Llunaticos (Aris Música/Resistencia, 2003)
Although half of my family can claim Spanish ancestry, I have only known about Spain’s Celtic tradition for the past two years (Galicia & Asturias). However, until very recently I was unaware of Asturias’ Celtic music scene which includes pop star Hevia (inventor of the electronic bagpipes), Llan de Cubel, Felpeyu, Asturian Mining Company (led by an American expatriate) and Tejedor. Tejedor,
comprised of two brothers, José Manuel and Javier Tejedor and their younger sister, Eva have one eye on tradition and the other one on contemporary arrangements.
Most of the songs that appear on Llunàticos (lunatics) were composed by Javier and José, but with a Celtic folk-roots flavor. The trio employs an array of Celtic musicians and a vast collection of traditional instruments that are augmented by electric instruments at times. The opener, a tongue and cheek instrumental, Hell Bagpipes, brings in a host of musicians including, Igor Medio (bouzouki, guitar), Horacio Garcia (bass guitar), Fernando Arias (drums), Ramón Morán and César Ibarretxe (keyboards), Merce Santos (hurdy-gurdy), Xabier Zeberio (nickelharpa) and Ibón Koterón (alboka). José contributes bagpipes and Javier adds accordion and percussion. The result is anything, but hellish and a fan of Celtic music could describe it as heavenly.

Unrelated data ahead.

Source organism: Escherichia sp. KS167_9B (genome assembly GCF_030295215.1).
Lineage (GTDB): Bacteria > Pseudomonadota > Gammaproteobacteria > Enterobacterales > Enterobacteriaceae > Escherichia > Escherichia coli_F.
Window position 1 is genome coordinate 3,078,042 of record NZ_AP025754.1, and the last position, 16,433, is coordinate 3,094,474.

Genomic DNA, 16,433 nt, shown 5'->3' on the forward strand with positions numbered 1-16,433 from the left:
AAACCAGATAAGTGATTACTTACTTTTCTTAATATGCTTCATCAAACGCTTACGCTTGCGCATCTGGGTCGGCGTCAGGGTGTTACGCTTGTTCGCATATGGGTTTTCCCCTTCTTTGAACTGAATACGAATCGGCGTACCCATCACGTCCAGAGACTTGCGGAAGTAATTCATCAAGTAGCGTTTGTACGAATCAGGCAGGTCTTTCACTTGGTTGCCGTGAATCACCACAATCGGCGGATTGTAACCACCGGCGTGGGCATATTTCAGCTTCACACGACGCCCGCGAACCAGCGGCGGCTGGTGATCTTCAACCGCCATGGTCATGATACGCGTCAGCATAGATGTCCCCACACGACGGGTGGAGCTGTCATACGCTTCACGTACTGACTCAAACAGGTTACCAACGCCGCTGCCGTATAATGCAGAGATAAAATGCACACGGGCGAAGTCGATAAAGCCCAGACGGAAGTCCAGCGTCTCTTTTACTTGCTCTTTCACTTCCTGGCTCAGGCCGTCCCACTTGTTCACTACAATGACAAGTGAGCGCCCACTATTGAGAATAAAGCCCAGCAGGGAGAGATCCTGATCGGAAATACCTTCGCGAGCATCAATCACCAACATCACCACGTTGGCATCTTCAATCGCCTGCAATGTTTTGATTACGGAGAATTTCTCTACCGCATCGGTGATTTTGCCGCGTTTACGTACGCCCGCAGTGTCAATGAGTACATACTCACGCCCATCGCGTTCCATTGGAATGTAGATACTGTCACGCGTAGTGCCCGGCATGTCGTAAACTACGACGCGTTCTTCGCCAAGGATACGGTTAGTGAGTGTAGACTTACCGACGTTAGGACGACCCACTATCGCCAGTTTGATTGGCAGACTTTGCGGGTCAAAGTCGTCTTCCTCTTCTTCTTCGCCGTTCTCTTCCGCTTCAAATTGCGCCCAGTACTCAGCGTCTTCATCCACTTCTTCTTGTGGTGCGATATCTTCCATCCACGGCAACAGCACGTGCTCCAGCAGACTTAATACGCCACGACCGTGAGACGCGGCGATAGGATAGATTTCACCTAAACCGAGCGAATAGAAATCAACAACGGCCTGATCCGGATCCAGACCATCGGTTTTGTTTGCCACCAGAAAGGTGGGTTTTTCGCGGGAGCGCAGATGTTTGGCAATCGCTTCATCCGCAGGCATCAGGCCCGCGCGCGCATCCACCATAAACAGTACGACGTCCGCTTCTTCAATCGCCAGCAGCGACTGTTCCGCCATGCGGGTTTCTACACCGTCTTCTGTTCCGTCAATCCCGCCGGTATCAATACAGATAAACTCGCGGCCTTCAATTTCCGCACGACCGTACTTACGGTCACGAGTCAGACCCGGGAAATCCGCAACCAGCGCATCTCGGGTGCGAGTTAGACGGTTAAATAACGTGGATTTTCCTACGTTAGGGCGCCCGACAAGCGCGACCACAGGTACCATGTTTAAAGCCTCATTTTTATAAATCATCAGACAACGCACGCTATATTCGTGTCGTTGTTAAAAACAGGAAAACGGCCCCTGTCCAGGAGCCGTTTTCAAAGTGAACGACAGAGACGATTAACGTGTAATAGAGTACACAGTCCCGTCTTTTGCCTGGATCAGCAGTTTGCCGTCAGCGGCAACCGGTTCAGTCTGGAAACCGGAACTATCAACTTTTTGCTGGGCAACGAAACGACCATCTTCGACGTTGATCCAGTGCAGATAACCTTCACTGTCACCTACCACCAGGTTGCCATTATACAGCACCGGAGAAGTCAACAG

Three ballads Married Woman, Swallow and Maruxina feature Eva on vocals. She also contributes pandereta and tambourine on Maruxina, a song about a maiden with dubious sexuality. Married Woman and Swallow flow in a lyrical fashion and are embellished with acoustic guitar, flute and other Celtic instruments. Maruxina begins with a cappella vocals set over drums & percussion and eventually guitar, bouzouki, bagpipes and accordion join into the traditional song’s quick tempo. The song also provides some unusual music twists that match the duplicitous nature of the song’s titular character.
While I do not have time to comment on all 12 tracks that appear on the recording, most of the songs fall into the instrumental category. The titular track marries Celtic music with electronic dance while, the slow instrumental lament, In the Memory features misty-eyed bagpipes along with violin, double bass and keyboards. The melancholy instrumental Etna blends flute and low whistles with a string quartet. And Floreo of Remis (written by José Remis Ovalle), allows José Manuel Tejedor to showoff his bagpipe virtuosity as he sails through quick tempo arpeggios and leaves listeners begging for more.< Llunàticos showcases a remarkable trio with lots of youth appeal and passion for roots-music. I wonder what this group will do next and I look forward to future recordings.